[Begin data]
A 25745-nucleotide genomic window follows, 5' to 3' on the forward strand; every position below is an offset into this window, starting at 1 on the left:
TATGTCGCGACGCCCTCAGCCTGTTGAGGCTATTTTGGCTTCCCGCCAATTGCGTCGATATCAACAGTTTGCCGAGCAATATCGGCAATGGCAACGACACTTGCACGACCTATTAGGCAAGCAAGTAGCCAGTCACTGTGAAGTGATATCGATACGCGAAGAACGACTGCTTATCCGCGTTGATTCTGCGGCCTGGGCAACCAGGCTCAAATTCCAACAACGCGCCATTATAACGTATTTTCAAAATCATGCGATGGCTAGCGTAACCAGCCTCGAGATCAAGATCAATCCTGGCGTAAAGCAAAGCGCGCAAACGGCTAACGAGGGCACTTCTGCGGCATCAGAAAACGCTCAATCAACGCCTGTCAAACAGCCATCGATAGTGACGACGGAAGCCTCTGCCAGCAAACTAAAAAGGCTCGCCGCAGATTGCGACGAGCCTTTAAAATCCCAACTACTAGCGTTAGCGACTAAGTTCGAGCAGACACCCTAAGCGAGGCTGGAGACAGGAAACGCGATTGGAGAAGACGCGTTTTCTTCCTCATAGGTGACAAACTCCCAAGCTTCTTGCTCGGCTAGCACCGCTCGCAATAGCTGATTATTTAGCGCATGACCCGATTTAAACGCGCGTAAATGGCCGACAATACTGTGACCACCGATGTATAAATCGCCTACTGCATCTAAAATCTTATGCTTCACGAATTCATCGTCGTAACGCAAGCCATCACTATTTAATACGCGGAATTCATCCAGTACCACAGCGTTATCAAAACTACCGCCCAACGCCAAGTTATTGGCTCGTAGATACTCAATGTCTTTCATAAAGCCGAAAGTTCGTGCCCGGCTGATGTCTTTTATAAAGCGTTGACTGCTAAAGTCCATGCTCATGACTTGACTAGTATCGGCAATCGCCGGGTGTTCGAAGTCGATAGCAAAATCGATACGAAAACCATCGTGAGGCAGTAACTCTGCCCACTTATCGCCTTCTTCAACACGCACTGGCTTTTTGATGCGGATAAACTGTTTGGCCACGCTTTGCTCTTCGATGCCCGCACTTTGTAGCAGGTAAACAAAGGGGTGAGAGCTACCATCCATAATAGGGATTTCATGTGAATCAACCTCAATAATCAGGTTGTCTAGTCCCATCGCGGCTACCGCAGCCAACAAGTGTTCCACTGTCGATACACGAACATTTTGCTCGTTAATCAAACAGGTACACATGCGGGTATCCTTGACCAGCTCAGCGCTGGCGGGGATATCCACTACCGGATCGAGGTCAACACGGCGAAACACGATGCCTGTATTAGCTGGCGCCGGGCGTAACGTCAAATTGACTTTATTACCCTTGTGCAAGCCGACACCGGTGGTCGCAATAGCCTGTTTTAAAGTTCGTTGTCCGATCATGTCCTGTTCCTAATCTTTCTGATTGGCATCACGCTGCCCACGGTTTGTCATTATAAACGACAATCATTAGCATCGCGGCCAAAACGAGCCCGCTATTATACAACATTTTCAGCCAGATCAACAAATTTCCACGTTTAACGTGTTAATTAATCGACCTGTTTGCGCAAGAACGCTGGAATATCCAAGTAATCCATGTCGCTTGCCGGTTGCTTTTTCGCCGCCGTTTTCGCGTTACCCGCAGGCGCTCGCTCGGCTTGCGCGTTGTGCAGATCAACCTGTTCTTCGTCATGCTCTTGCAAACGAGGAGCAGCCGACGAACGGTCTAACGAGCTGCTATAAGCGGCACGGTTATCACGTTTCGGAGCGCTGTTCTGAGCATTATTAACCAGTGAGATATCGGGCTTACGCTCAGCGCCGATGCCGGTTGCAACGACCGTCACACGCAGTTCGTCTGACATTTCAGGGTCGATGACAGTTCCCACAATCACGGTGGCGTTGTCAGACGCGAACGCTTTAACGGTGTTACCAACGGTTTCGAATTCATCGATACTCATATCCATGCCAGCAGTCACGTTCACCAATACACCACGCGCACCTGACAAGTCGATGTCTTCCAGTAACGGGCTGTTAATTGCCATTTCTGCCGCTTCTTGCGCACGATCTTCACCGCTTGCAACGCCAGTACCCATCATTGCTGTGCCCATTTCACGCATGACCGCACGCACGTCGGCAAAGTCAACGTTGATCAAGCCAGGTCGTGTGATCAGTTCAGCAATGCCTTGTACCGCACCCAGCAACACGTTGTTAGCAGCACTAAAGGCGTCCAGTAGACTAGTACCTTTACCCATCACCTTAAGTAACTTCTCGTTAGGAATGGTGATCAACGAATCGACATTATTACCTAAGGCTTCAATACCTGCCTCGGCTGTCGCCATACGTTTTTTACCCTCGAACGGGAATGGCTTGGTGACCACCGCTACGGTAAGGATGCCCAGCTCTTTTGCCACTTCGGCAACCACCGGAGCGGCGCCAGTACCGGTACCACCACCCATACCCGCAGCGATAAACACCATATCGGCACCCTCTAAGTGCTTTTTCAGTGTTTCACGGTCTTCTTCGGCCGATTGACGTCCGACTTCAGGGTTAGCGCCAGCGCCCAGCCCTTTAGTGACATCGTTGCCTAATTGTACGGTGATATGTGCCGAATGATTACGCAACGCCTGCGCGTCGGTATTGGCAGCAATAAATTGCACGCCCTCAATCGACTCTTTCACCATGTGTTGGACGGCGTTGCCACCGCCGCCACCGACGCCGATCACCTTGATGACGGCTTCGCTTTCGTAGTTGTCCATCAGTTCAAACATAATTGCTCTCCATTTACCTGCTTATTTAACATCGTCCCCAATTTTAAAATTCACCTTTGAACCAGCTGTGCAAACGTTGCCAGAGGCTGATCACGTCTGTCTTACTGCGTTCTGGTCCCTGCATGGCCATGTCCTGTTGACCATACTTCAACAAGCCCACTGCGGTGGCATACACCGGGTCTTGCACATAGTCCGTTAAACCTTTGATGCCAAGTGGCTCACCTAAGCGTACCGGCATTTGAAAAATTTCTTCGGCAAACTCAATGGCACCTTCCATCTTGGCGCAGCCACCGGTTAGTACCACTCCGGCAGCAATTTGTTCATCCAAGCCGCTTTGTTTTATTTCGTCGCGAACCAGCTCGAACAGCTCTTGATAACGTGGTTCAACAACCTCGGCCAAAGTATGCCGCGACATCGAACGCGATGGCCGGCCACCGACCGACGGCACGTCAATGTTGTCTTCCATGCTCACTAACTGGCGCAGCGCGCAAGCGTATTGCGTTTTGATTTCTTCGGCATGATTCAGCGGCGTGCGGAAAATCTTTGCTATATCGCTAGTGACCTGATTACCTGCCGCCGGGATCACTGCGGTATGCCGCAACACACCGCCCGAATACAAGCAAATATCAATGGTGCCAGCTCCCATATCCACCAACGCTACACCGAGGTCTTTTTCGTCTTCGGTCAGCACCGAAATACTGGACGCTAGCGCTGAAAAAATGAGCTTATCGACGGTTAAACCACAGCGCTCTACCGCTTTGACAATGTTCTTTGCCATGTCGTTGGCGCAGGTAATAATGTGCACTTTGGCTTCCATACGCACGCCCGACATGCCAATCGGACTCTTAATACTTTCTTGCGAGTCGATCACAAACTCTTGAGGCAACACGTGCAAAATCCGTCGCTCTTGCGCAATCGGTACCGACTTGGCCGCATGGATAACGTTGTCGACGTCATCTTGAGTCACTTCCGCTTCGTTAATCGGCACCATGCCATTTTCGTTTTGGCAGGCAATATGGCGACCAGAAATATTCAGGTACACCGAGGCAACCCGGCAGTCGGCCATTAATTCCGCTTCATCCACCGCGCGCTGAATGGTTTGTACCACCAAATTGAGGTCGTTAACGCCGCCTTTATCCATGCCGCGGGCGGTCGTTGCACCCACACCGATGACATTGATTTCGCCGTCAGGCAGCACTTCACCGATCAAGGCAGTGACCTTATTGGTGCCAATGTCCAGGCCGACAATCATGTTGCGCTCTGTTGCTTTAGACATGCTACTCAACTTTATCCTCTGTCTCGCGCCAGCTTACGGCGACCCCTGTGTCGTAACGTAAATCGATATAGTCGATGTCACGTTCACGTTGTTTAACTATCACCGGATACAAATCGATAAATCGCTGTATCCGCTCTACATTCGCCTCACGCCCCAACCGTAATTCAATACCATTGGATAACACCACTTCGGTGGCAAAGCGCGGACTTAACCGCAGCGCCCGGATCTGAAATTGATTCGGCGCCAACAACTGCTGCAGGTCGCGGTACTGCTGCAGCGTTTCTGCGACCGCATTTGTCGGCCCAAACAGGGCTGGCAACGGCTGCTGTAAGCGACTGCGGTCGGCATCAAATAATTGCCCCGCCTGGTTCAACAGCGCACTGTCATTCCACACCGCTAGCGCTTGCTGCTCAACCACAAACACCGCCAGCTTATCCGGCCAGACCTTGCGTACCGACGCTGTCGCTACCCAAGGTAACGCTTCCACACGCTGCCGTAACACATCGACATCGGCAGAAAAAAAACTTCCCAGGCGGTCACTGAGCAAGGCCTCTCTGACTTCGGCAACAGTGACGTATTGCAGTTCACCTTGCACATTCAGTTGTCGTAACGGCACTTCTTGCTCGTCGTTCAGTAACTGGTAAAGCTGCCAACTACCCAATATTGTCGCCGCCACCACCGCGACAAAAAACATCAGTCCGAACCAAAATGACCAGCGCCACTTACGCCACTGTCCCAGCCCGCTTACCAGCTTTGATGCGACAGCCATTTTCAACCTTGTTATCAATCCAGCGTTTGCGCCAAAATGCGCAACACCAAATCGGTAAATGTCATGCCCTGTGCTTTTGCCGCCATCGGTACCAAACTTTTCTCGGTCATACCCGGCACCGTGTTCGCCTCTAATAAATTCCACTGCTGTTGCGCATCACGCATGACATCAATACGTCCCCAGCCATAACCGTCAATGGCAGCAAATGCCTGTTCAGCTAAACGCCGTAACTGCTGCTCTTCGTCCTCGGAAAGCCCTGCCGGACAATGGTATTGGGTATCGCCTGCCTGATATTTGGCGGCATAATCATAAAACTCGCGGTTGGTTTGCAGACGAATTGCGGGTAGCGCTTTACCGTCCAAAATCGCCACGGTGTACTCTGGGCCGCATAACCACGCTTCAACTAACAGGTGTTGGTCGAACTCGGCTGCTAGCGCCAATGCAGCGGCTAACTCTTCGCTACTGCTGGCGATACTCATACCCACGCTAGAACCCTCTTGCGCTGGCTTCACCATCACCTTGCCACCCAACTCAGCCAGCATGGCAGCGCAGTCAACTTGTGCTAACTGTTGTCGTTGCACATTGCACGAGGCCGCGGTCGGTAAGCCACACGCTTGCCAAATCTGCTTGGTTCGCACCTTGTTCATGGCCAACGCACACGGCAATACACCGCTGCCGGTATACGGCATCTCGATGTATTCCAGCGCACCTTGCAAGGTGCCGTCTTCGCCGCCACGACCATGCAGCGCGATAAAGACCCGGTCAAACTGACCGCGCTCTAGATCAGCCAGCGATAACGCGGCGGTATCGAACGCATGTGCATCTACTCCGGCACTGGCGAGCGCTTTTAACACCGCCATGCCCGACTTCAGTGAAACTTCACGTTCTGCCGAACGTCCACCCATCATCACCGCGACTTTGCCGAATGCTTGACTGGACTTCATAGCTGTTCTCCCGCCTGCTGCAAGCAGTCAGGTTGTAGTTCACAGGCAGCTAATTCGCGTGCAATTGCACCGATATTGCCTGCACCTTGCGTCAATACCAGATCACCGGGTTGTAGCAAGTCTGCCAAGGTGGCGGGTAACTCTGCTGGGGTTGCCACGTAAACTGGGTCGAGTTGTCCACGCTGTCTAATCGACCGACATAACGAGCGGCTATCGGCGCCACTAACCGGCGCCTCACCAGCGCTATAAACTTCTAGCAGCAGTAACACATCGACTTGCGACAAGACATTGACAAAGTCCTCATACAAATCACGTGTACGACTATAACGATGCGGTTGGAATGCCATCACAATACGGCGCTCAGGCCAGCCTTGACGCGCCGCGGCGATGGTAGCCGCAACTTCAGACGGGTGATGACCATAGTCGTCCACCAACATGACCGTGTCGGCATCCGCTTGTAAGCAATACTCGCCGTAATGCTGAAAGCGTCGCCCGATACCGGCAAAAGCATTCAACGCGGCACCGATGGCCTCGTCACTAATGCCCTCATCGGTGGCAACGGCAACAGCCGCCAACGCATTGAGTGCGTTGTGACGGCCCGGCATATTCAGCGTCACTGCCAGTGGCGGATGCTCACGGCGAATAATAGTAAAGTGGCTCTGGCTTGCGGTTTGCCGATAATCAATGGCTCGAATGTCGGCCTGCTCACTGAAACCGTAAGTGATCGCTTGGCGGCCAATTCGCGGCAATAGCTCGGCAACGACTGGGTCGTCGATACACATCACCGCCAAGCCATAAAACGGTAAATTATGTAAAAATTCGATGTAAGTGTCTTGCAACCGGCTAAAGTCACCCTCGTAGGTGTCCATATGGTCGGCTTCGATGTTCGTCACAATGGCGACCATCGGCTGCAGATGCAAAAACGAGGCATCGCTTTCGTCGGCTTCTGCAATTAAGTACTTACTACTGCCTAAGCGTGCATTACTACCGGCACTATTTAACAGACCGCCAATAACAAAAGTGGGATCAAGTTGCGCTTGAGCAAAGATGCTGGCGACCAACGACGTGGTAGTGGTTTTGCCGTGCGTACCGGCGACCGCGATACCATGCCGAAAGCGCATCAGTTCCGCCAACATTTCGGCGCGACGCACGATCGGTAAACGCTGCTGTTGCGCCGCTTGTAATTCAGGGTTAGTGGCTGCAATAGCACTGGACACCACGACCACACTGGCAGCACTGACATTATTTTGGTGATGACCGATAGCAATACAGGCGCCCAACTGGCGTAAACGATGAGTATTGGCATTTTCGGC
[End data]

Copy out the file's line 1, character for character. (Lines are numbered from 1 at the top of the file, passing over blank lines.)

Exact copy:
A 25745-nucleotide genomic window follows, 5' to 3' on the forward strand; every position below is an offset into this window, starting at 1 on the left: